Earlier this spring, the parents of an elementary school student sued a New York school district after the student broke his nose during a game of dodgeball in gym class.  The injured student wasn’t hit by a ball, but by a panicked classmate who ran around the gym aimlessly until his head crashed into the other student’s face.  The injured student’s parents filed a lawsuit against the district, claiming that there were “too many people and too many balls” and found fault that there was no “safe zone” or place for students who didn’t want to play.

Dodgeball under attack

This is not the first time that dodgeball has come under attack.  In 2006, the National Association for Sport and Physical Education (NASPE) issued a position statement stating its belief that dodgeball “is not an appropriate activity for k-12 school physical education programs.”  Although NASPE acknowledged that dodgeball allowed for the practice of important physical skills, it argued “the students who are eliminated first in dodgeball [the slower, less agile students] are typically the ones who most need to be active and practice their skills.”

In 2004, a New York student was injured when she became entangled with another student, fell on a hardwood floor and fractured her arm during a game of dodgeball in her second-grade gym class.  The district argued that the game was appropriate, safe and adequately supervised by a teacher.  The student’s family argued that, because of its known dangers, the game was inappropriate for young children. The court questioned the appropriateness of the game for second-grade children and denied the district’s motion for summary judgment.

An argument for dodgeball

There are others who believe that dodgeball has a place in the education of elementary-age students. Proponents of the game argue that a well-played game of dodgeball involves skill and strategy, and that it’s a beneficial game for kids to play because of the level of athleticism involved.  Others argue that it’s not such a bad thing when kids learn how to fail.  In 2001, The Weekly Standard published an article titled “What’s Wrong with Dodgeball: the new Phys Ed and the Wussification of America.”  In the article, the author argued that dodgeball, like other competitive sports, serves as a model for life, and that childhood should provide a place to prepare for adult life. Take away the dodgeball, he says, and the coddled children will be unprepared for the brutal real world, which doesn’t give everyone a trophy and where not everyone is a winner.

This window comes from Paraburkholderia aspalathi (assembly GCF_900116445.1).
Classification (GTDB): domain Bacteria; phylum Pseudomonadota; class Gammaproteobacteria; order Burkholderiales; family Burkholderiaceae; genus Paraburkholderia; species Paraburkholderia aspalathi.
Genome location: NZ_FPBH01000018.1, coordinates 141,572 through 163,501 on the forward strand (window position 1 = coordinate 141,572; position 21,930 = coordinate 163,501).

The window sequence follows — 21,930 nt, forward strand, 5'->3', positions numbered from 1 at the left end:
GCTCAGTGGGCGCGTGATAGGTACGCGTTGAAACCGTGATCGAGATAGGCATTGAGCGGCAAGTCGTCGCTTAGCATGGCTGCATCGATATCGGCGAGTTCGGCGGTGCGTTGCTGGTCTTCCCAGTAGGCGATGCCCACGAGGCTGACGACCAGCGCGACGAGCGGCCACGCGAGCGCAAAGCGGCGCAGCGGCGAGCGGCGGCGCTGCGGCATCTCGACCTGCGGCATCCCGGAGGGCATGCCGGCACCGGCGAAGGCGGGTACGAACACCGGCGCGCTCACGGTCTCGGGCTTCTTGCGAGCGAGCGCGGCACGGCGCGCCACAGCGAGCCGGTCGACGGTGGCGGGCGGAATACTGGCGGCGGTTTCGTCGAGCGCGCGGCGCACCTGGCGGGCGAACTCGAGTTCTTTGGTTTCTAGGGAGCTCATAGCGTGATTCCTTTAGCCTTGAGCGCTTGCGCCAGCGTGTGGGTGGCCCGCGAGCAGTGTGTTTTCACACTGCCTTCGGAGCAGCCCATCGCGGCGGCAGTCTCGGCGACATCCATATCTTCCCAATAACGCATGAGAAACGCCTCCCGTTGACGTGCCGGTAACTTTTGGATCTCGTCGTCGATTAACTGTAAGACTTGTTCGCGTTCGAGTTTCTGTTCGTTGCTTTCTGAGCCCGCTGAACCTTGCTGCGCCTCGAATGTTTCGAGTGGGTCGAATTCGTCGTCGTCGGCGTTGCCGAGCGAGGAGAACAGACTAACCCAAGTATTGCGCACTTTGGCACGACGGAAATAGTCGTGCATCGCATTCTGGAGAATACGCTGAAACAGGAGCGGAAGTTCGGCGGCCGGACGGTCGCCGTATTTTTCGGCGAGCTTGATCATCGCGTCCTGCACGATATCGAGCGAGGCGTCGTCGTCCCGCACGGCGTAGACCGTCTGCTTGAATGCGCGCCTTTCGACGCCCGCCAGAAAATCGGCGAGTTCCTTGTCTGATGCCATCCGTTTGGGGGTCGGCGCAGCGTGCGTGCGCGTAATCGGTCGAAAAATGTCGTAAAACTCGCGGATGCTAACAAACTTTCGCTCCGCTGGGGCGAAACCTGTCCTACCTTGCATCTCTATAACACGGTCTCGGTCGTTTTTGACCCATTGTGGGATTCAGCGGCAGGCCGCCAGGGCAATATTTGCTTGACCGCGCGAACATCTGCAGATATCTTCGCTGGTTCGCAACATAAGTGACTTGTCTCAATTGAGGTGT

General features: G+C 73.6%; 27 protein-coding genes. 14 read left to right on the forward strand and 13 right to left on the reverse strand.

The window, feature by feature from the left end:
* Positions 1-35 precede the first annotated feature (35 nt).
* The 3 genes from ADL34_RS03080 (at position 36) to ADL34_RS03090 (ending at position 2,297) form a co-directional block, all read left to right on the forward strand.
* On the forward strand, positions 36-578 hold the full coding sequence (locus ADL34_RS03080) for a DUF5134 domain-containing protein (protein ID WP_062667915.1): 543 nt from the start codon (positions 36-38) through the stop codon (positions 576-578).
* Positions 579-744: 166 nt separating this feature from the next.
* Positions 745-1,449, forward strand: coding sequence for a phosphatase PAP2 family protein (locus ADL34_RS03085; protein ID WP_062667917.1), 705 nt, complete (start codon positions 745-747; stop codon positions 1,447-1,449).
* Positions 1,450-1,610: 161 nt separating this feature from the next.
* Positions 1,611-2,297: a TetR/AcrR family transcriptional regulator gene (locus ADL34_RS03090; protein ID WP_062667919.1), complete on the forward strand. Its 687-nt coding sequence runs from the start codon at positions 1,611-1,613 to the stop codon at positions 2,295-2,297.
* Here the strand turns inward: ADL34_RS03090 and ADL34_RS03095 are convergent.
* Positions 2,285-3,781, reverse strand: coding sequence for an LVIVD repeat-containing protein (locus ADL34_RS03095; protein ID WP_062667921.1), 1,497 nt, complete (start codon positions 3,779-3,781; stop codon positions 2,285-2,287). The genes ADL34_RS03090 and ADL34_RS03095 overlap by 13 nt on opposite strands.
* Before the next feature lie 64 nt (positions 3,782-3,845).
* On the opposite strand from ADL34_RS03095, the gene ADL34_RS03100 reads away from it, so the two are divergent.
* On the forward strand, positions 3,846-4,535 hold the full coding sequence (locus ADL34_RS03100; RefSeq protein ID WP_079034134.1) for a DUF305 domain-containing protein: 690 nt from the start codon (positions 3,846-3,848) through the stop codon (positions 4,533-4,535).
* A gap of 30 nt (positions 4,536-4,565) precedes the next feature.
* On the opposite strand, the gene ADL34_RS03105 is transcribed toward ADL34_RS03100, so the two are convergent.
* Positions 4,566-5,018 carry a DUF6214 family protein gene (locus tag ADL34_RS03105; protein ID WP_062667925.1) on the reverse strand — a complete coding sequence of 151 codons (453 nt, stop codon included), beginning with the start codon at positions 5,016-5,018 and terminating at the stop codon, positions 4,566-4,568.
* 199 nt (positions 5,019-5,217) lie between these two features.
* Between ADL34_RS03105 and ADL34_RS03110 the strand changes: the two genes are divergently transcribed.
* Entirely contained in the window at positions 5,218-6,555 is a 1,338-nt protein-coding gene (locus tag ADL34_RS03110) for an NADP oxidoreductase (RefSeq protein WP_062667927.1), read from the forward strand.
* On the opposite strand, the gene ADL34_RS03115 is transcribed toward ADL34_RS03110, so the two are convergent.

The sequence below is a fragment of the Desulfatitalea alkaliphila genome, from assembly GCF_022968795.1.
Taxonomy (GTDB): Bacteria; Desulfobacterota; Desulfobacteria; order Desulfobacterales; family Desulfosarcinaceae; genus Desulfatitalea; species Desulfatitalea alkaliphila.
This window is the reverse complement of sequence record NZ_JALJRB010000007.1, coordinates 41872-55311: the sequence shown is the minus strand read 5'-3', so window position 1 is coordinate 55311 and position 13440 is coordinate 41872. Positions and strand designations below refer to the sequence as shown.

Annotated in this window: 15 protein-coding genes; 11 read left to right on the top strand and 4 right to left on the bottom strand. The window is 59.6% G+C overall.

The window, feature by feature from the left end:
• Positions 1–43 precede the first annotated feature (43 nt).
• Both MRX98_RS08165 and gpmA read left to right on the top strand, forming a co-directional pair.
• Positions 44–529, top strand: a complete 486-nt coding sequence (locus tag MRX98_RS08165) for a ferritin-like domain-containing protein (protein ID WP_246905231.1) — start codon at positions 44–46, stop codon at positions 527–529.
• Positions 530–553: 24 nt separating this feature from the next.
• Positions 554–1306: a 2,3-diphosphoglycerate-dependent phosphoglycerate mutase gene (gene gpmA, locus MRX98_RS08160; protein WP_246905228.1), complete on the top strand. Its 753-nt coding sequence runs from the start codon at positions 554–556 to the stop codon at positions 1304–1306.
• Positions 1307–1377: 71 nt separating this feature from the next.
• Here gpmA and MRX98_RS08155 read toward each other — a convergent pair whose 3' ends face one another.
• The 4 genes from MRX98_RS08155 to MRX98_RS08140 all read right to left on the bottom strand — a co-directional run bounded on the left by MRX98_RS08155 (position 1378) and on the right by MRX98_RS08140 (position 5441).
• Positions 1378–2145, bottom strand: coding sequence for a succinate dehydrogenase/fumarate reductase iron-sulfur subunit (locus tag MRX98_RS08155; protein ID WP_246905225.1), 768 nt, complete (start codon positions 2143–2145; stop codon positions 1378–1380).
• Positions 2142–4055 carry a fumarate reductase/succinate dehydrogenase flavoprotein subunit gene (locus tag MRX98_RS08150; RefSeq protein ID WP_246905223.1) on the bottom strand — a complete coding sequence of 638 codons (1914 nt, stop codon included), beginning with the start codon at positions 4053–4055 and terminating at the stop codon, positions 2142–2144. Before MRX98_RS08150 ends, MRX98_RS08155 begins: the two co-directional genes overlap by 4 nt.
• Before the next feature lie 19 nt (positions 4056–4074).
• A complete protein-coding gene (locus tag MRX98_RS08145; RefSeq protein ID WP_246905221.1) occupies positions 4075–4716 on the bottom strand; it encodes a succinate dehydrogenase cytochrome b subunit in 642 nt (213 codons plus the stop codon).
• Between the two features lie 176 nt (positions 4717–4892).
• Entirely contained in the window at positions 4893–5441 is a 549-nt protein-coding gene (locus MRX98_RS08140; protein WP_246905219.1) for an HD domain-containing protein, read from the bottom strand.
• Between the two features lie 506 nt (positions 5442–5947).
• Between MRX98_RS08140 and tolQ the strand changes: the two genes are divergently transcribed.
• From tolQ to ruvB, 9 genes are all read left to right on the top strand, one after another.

In 2009, HBO Real Sports ran the following segments entitled “The Dodgeball Debate” which provided an overview of these issues. 

A district’s options

In all seriousness, the decision of whether to ban dodgeball and other games from a district’s curriculum is a real decision that a district may be called upon to decide.  In spring 2013, a school board in New Hampshire voted to ban dodgeball and other “human-target games” from its curriculum, calling them violent games that promoted bullying.  More than 400 students signed a petition opposing the committee’s 4-1 ruling to eliminate the games from the district’s curriculum.  As a result, the board dedicated a committee of 10 people to a “Human Target Study,” which can be read in its entirety here.  The study recommended the reinstatement of such games, with a few caveats: using Nerf balls (not rubber); allowing students to opt out; throwing at stationary targets instead; and changing the names of several games.

Ultimately, the decision to allow or ban such games is left to local discretion. Your district will have to decide for itself whether the benefits associated with dodgeball and other “human-target games” outweigh the risks associated with such games.  Until then, the great debate wages on.

Posted by Sara Clark on 4/23/2014